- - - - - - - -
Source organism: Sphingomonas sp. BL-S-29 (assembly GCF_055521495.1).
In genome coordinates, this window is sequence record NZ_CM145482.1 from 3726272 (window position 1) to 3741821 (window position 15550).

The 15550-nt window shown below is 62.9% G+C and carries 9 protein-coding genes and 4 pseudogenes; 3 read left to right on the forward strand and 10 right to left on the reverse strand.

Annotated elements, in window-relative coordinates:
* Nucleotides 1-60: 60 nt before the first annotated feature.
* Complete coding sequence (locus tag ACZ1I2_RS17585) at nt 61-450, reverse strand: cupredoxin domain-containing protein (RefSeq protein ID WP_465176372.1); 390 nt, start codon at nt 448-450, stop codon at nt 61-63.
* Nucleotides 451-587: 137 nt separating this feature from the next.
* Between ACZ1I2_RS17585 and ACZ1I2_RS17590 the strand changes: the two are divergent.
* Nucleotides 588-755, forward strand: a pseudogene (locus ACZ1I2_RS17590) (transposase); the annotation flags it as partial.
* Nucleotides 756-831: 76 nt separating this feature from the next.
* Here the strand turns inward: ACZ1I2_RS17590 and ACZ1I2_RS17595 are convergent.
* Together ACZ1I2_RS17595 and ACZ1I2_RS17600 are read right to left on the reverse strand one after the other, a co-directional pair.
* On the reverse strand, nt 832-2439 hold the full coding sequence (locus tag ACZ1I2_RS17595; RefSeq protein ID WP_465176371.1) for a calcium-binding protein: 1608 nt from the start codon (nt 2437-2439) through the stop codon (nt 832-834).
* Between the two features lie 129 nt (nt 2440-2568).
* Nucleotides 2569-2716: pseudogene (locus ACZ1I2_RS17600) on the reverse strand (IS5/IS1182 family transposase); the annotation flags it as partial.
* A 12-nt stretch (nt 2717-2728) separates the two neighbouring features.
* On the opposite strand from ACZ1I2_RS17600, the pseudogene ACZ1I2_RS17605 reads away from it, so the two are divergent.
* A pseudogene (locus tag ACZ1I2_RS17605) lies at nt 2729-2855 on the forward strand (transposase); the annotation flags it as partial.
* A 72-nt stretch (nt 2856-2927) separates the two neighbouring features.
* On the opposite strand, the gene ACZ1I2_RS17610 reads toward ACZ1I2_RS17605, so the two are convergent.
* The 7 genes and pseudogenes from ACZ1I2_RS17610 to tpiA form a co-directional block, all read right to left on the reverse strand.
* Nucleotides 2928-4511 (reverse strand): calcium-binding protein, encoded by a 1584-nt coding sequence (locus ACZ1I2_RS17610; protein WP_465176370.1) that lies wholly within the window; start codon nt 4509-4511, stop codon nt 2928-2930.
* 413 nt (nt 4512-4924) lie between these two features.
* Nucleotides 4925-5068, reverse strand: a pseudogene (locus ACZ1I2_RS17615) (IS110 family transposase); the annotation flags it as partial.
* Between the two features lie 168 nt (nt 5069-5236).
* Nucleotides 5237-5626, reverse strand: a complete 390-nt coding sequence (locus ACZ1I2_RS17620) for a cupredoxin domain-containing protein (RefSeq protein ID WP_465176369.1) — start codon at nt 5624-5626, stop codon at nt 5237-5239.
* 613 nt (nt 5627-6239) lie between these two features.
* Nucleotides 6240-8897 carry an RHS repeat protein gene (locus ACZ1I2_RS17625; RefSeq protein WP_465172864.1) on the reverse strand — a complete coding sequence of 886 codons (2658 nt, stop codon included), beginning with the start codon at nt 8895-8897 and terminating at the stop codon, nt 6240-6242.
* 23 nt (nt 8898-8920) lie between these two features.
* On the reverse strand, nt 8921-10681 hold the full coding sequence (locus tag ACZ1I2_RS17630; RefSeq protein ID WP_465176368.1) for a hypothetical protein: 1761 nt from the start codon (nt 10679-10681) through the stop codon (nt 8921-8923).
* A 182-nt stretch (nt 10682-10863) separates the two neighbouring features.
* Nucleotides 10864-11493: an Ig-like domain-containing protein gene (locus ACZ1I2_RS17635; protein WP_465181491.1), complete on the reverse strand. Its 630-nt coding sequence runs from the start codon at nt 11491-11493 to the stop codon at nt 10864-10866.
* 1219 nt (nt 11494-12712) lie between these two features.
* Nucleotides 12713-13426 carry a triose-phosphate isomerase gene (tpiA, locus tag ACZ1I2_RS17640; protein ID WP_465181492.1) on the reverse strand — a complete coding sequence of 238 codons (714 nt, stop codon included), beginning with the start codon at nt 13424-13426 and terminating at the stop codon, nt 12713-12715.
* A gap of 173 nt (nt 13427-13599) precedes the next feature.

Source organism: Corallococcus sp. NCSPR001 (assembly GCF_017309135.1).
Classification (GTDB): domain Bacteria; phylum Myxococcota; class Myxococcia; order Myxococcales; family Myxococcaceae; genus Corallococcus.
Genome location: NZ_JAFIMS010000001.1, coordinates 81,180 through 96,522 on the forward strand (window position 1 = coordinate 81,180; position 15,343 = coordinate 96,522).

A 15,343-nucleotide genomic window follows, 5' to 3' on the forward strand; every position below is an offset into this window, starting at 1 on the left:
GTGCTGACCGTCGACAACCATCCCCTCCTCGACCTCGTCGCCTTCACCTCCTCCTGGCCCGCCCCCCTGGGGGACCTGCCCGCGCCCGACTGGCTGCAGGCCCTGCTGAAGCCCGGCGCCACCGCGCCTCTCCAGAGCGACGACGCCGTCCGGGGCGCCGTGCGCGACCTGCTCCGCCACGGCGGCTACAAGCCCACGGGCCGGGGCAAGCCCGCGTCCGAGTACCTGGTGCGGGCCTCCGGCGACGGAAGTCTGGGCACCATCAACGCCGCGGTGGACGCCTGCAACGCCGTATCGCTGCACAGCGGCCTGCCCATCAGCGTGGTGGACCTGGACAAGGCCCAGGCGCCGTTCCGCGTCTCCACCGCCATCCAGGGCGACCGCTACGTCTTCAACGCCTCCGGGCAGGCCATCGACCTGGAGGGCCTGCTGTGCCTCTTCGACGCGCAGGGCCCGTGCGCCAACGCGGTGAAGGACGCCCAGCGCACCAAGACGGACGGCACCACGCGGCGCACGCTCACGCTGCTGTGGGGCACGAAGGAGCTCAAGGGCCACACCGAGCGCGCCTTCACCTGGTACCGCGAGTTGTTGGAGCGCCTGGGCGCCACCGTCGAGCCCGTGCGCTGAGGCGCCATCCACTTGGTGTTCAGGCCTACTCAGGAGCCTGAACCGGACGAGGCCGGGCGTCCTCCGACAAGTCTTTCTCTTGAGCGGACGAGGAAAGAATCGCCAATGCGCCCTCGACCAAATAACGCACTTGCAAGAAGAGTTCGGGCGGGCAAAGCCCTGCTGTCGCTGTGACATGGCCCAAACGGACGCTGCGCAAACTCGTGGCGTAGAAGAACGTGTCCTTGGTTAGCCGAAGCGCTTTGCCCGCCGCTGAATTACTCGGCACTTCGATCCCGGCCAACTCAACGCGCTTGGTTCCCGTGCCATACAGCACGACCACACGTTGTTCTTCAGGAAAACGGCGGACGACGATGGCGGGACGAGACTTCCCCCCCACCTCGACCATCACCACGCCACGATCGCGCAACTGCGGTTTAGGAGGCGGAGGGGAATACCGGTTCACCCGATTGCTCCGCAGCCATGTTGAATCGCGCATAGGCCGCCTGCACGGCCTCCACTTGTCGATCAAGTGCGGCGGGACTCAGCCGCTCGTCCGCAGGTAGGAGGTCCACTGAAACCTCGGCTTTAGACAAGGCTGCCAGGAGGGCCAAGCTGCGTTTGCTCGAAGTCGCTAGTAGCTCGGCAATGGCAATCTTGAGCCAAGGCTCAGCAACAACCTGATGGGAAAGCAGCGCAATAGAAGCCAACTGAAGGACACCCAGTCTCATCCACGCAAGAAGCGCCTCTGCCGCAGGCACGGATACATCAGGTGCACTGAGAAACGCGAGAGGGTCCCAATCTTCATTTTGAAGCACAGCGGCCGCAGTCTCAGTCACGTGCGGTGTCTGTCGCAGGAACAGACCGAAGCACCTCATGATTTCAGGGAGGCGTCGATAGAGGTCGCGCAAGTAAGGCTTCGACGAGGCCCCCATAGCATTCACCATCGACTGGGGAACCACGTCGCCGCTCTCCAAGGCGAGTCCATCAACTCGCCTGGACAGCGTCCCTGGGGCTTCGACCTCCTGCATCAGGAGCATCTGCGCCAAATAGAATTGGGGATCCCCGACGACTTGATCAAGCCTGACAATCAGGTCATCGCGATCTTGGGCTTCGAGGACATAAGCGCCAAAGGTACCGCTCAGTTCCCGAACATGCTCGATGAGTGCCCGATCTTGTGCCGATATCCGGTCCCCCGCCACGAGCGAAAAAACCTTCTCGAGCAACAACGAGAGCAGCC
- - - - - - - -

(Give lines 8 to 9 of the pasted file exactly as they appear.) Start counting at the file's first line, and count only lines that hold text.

* Between ACZ1I2_RS17585 and ACZ1I2_RS17590 the strand changes: the two are divergent.
* Nucleotides 588-755, forward strand: a pseudogene (locus ACZ1I2_RS17590) (transposase); the annotation flags it as partial.